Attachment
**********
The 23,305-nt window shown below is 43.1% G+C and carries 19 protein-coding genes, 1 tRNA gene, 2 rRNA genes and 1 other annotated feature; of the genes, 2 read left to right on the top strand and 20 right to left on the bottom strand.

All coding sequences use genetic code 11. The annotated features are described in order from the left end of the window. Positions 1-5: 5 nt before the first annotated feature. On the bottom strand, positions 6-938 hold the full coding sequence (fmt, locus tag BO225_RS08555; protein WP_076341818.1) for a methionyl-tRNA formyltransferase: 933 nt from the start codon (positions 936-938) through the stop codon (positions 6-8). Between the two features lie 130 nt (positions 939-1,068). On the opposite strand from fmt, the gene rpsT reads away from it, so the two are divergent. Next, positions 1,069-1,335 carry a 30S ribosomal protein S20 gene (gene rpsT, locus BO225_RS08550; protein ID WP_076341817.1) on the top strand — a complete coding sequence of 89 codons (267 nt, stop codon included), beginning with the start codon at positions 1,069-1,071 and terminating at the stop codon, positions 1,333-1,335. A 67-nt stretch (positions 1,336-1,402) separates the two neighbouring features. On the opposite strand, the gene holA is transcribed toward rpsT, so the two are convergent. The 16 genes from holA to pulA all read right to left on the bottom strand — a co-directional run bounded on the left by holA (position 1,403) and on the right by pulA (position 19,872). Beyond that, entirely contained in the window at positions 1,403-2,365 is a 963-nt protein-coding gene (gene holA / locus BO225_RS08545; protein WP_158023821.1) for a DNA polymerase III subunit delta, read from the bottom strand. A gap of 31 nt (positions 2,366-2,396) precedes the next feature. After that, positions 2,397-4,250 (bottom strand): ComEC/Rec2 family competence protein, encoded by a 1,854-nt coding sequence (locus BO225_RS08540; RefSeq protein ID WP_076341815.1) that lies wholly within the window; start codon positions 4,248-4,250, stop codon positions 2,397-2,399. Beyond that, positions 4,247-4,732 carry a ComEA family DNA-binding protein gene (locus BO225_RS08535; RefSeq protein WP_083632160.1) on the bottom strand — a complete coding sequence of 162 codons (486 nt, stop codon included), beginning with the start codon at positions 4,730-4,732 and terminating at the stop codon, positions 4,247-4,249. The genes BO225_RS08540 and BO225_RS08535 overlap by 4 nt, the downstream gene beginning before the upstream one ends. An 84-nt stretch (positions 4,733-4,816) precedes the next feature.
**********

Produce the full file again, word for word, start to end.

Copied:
The 23,305-nt window shown below is 43.1% G+C and carries 19 protein-coding genes, 1 tRNA gene, 2 rRNA genes and 1 other annotated feature; of the genes, 2 read left to right on the top strand and 20 right to left on the bottom strand.

All coding sequences use genetic code 11. The annotated features are described in order from the left end of the window. Positions 1-5: 5 nt before the first annotated feature. On the bottom strand, positions 6-938 hold the full coding sequence (fmt, locus tag BO225_RS08555; protein WP_076341818.1) for a methionyl-tRNA formyltransferase: 933 nt from the start codon (positions 936-938) through the stop codon (positions 6-8). Between the two features lie 130 nt (positions 939-1,068). On the opposite strand from fmt, the gene rpsT reads away from it, so the two are divergent. Next, positions 1,069-1,335 carry a 30S ribosomal protein S20 gene (gene rpsT, locus BO225_RS08550; protein ID WP_076341817.1) on the top strand — a complete coding sequence of 89 codons (267 nt, stop codon included), beginning with the start codon at positions 1,069-1,071 and terminating at the stop codon, positions 1,333-1,335. A 67-nt stretch (positions 1,336-1,402) separates the two neighbouring features. On the opposite strand, the gene holA is transcribed toward rpsT, so the two are convergent. The 16 genes from holA to pulA all read right to left on the bottom strand — a co-directional run bounded on the left by holA (position 1,403) and on the right by pulA (position 19,872). Beyond that, entirely contained in the window at positions 1,403-2,365 is a 963-nt protein-coding gene (gene holA / locus BO225_RS08545; protein WP_158023821.1) for a DNA polymerase III subunit delta, read from the bottom strand. A gap of 31 nt (positions 2,366-2,396) precedes the next feature. After that, positions 2,397-4,250 (bottom strand): ComEC/Rec2 family competence protein, encoded by a 1,854-nt coding sequence (locus BO225_RS08540; RefSeq protein ID WP_076341815.1) that lies wholly within the window; start codon positions 4,248-4,250, stop codon positions 2,397-2,399. Beyond that, positions 4,247-4,732 carry a ComEA family DNA-binding protein gene (locus BO225_RS08535; RefSeq protein WP_083632160.1) on the bottom strand — a complete coding sequence of 162 codons (486 nt, stop codon included), beginning with the start codon at positions 4,730-4,732 and terminating at the stop codon, positions 4,247-4,249. The genes BO225_RS08540 and BO225_RS08535 overlap by 4 nt, the downstream gene beginning before the upstream one ends. An 84-nt stretch (positions 4,733-4,816) precedes the next feature.